Homeowners dealing with post-Isaac mold issues
Published: September 25,2012
Tags: disaster, disaster recovery, disease, flood, flooding, health, home, homeowner, house, hurricane, illness, land, mold, property, rain, real estate, residence, resident, storm, storm surge, tropical, Weather, wind
HANCOCK COUNTY — Weeks after Hurricane Isaac caused widespread flooding and power outages in South Mississippi, people are still tearing out drywall and throwing away furniture covered in mold.
Mold spores are a familiar foe for those who live in the low-lying areas of Hancock County. They fought them after Hurricane Katrina in 2005, then Gustav in 2008 and now Isaac. All three caused heavy flooding in Pearlington and elsewhere. Isaac pushed 16 inches of water into Racquel Barnhart’s home in the Oak Harbor area, where it stayed for several hours.
“This entire neighborhood was flooded,” she said. “We all had mold. When we pulled out the (drywall), there was mold, mold on wood, mold on the furniture, mold on the cabinets. If you didn’t have mold, I don’t know how that was possible.”
Barnhart said she scrubbed the home down with bleach and other cleaning products and rinsed it with water, among other tactics. Her husband also tore out drywall in patches that were 4 feet high, and removed cabinets and got rid of furniture. She’s unsure how much the mold issues will end up costing the family. Barnhart said it’s better to be safe than sorry, though.
“It’s a serious issue and I would suggest to anyone to get rid of it ASAP,” she said. “I’m very afraid of the mold and my husband is very afraid of the mold. That’s why we threw everything out.”
The Mississippi Department of Health says molds are simple microscopic organisms, found “virtually everywhere” both indoors and outdoors on plants, foods, leaves and other materials. The mold is beneficial for breaking down dead matter, working sort of like nature’s recycler. It’s also lightweight and easily becomes airborne. It comes in many hues, ranging from white to orange and from green to black or brown.
When found in large clusters, mold cause allergy problems and other health issues. Exposure can also cause a wide range of symptoms, including wheezing, difficulty breathing, nasal and sinus congestion, or burning, watery, red eyes, blurry vision and sensitivity to light. It can cause throat soreness, shortness of breath and some central nervous system issues including constant headaches, memory problems and mood changes. Aches and pains are sometimes reported.
Isaac left about 18 inches of water in Stephen Gibson’s home not far from Barnhart’s place. Once his electricity came back on, his air conditioner unit died, leaving the hot and damp house in the perfect state for mold development.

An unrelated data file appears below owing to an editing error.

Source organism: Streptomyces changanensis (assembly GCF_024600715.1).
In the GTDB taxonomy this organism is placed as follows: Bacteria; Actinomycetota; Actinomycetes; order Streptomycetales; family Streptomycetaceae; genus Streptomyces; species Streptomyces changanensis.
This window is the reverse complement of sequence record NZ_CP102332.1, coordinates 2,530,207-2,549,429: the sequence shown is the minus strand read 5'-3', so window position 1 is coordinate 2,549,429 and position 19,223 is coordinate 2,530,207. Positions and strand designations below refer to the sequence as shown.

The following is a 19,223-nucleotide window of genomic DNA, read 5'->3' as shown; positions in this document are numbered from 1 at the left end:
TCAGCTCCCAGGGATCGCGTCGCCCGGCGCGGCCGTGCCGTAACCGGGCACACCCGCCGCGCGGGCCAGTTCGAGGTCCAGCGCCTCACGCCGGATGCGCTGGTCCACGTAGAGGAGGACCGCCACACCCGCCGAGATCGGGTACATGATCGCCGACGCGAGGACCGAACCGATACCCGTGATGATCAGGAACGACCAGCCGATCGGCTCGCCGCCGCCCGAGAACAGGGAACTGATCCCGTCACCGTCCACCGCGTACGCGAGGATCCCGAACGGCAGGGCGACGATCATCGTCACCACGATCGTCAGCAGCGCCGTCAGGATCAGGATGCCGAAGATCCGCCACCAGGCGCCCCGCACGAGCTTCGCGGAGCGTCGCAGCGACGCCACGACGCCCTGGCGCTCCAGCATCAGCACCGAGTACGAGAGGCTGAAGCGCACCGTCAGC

Gibson has ripping out about 70 sheets of drywall. He said after the work was done he hasn’t noticed any health problems that he can directly connect to the mold.
“My breathing isn’t the best in the world, but I don’t know if it is old age or what,” he said.
Claudette Reichel, a Louisiana State University professor and extension housing specialist with the LSU AgCenter, said the best advice for those who had extensive flooding is to hire a professional with the equipment needed to properly kill the mold.
But many don’t have that option.
“The reality is there are not enough (contractors) to go around after a major flooding event and not everyone can afford them,” she said.
Reichel developed guidelines for people to take on mold removal themselves. It’s important to get to the mold quickly, she said.
“Mold colonies get rolling in about two days,” she said. “If you can’t get in and get everything dry within maybe two or three days, it’s likely there will be mold to deal with. Once it gets rolling, the longer it’s there, it grows in exponentially.”
Reichel said any porous material — carpet, upholstered furniture, books, mattresses and other materials should be thrown out. Some hard materials such as tile and solid wood can be cleaned.
Floodwaters often contain sewage and other contaminants, which can be battled with disinfectants. Bleach isn’t always the best solution for flooding, she said, as it can kill mold if left on it long enough, but the bleach often quickly dissipates, sometimes before the mold is dead. And even the dead stuff can be harmful.
“What we recommend is clean it away first, because you have to remove it, not just kill it, because dead mold spores have the same health effects as live ones — they just won’t reproduce,” Reichel said. “. Even if it’s dead, it’s still allergenic and if it’s the type that produces toxins, those toxins are still there.”
In a separate flood-related item in the county, the city of Waveland will launch a limited “buyout” program to help some flood-prone residents.
The Sea Coast Echo reports the city has accepted a $933,911 grant from FEMA to buy about eight properties eligible for the acquisition program.
Mayor David Garcia says the affected homeowners have been notified.
Garcia says it takes about 30 days from the time a homeowner agrees to the buyout and the city can move to demolish the houses. The house will be replaced with grass and other vegetation.
Garcia says the program is voluntary.
Garcia says the program has to be completed by March or the city loses the FEMA funds.
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